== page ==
06
Apr

How to add workspace to your home for remote work

This is an article in the series adapting to the pandemic, where we intend to share useful tips for making it through these troublesome times.

The coronavirus pandemic has forced many offices to close. As we are increasingly turning to the work from a home model, many previous assumptions about remote work being less productive have turned out to be wrong. It seems that in some cases, remote work has even increased employee efficiency. Many believe that the WFH model will remain with us, even after the pandemic is gone.

But working from home comes with its challenges. We need to set a strict boundary between our work life and our personal lives. Many have decided to dress up for work the way they used to and maintain the strict discipline to keep their work in order.

In situations like these, having a separate workspace is a necessity. It not only increases your productivity but also allows you to better focus on your work. It signals to your family when you are at work, and when you are at home.

So how can we add office space to our homes? The answer is in mezzanines and ADUs.

What is a mezzanine?

A mezzanine is an intermediate floor in a building which does not extend over the entire room space. Most of the time, there will be no alterations required to the building’s exterior.

Mezzanine

Compared to ADUs, mezzanines are easier to get approval for and build. Mezzanines allow for more efficient use of a building’s interior.

What is an ADU?

Accessory Dwelling Units (or ADUs for short) are another popular option. Contrary to mezzanines, ADUs involve altering an exterior building (such as a garage) and turning it into a separate room or house. As such, they are suitable for office space, home for the elderly or even quarantine space.

ADU

ADUs are costlier and more challenging to pull off, and they are considered illegal in some states. They are, however, a very efficient way of using existing areas for affordable housing.

As we’ve discussed the benefits and challenges of ADUs in another post, we are focusing on mezzanines here.

Challenges for adding a mezzanine

The number one challenge for adding a mezzanine is the height of the ceiling. If the roof is not high enough, there will be no space to add a mezzanine.

The intended usage of the mezzanine is also important. For instance, a mezzanine designed to be used as a bedroom for children can do well with smaller heights too. But since we are planning to build an office, the mezzanine must have enough height for a person to easily stand up and walk. Height of 6’ 6” is the accepted minimum.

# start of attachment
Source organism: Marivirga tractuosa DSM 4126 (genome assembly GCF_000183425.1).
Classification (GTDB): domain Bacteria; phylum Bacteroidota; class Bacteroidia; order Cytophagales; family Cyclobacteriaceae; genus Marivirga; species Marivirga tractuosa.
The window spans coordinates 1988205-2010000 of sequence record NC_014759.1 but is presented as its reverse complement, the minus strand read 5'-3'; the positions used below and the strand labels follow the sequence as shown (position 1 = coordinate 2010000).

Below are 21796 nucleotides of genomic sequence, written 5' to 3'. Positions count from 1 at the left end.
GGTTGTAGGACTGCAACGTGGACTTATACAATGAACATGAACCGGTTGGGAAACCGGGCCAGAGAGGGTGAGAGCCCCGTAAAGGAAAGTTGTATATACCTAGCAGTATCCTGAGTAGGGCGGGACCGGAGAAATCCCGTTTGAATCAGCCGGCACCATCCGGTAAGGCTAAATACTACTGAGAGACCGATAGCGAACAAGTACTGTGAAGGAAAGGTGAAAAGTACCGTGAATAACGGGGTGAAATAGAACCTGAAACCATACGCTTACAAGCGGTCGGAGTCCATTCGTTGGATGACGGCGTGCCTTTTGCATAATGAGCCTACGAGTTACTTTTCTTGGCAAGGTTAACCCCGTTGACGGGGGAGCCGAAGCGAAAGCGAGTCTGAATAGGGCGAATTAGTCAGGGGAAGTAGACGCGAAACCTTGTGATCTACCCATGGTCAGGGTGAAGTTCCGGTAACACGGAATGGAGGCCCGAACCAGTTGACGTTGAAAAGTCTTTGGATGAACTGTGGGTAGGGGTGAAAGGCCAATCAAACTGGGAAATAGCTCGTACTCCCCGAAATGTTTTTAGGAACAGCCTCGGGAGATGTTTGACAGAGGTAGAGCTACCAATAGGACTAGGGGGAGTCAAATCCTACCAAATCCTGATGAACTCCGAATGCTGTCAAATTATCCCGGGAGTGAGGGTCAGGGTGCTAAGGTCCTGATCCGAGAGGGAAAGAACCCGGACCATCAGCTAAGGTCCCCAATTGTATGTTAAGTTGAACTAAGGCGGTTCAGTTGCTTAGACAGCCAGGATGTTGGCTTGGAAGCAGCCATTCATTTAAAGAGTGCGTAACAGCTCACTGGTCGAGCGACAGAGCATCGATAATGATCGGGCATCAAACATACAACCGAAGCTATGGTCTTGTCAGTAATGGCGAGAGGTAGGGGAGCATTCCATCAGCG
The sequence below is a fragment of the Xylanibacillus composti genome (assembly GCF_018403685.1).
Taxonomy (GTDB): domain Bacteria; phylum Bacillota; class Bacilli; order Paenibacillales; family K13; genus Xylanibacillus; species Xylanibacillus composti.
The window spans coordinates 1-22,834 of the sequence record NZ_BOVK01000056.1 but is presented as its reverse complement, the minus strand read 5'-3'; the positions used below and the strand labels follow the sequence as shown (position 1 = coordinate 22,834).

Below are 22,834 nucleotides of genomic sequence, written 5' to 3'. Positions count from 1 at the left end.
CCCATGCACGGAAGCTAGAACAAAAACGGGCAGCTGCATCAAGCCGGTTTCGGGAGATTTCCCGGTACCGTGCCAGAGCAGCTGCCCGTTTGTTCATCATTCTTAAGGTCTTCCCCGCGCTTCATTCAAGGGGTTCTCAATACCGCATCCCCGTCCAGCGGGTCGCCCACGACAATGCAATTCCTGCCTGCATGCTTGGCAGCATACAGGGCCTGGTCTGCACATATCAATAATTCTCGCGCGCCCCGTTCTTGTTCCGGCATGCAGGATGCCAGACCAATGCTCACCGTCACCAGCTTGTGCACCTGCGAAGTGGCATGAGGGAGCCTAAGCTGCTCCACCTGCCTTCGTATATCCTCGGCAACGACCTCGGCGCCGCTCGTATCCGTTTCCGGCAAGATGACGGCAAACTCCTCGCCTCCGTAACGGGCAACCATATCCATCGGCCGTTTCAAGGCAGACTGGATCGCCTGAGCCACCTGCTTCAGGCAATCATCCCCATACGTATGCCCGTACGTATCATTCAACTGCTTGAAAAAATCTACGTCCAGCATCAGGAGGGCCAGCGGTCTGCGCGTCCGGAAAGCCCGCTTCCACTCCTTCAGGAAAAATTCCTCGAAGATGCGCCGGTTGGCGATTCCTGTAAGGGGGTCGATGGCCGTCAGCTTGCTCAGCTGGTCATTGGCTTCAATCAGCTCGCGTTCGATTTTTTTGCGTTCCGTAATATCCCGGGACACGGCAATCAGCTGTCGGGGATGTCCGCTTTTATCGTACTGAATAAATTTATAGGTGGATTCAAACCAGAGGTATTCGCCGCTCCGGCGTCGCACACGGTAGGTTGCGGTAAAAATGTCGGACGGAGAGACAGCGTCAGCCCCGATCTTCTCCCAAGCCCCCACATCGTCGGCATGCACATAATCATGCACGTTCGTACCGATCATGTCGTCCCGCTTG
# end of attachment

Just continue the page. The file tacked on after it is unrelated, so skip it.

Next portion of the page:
If your room is only 10’ high, then there will be little space for adding the mezzanine, as we do not want the space below to go wasted. One must also consider that we need to introduce stairs to access the mezzanine, further consuming room space.

Overcoming the challenges with planning

Many issues can be solved with proper planning. For instance, we can use a spiral design for the stairs which uses much less space.

spiral design

Regarding the space under the mezzanine, if there is little space left then that area can be used as a storage space. Of course, having enough space is wonderful, but we should not design mezzanines to go too high either. Not only would that cost more, but they will also be less sturdy and secure. As a rule of thumb, mezzanines should not be higher than 7’-8’.

Adding more height

As an innovative solution, we can also use the loft space to increase the height of the room and provide sufficient space for the mezzanine. Usually, the house has got pre-engineered trusses or traditional ridge beams or rafters to support the roof. That means there are lots of supporting members and bracing every 24”, which prevent the loft space from being used for living space. However, with a change in the structural design, the loft space can be freed and added to the room height, thereby giving more space to adding the mezzanine.

loft space

This alteration requires a professional structural designer to study the load path and provide a plan to remove some of the bottom chords of the truss (or ceiling joists) and replace them with alternative load-bearing members, such as posts and beams.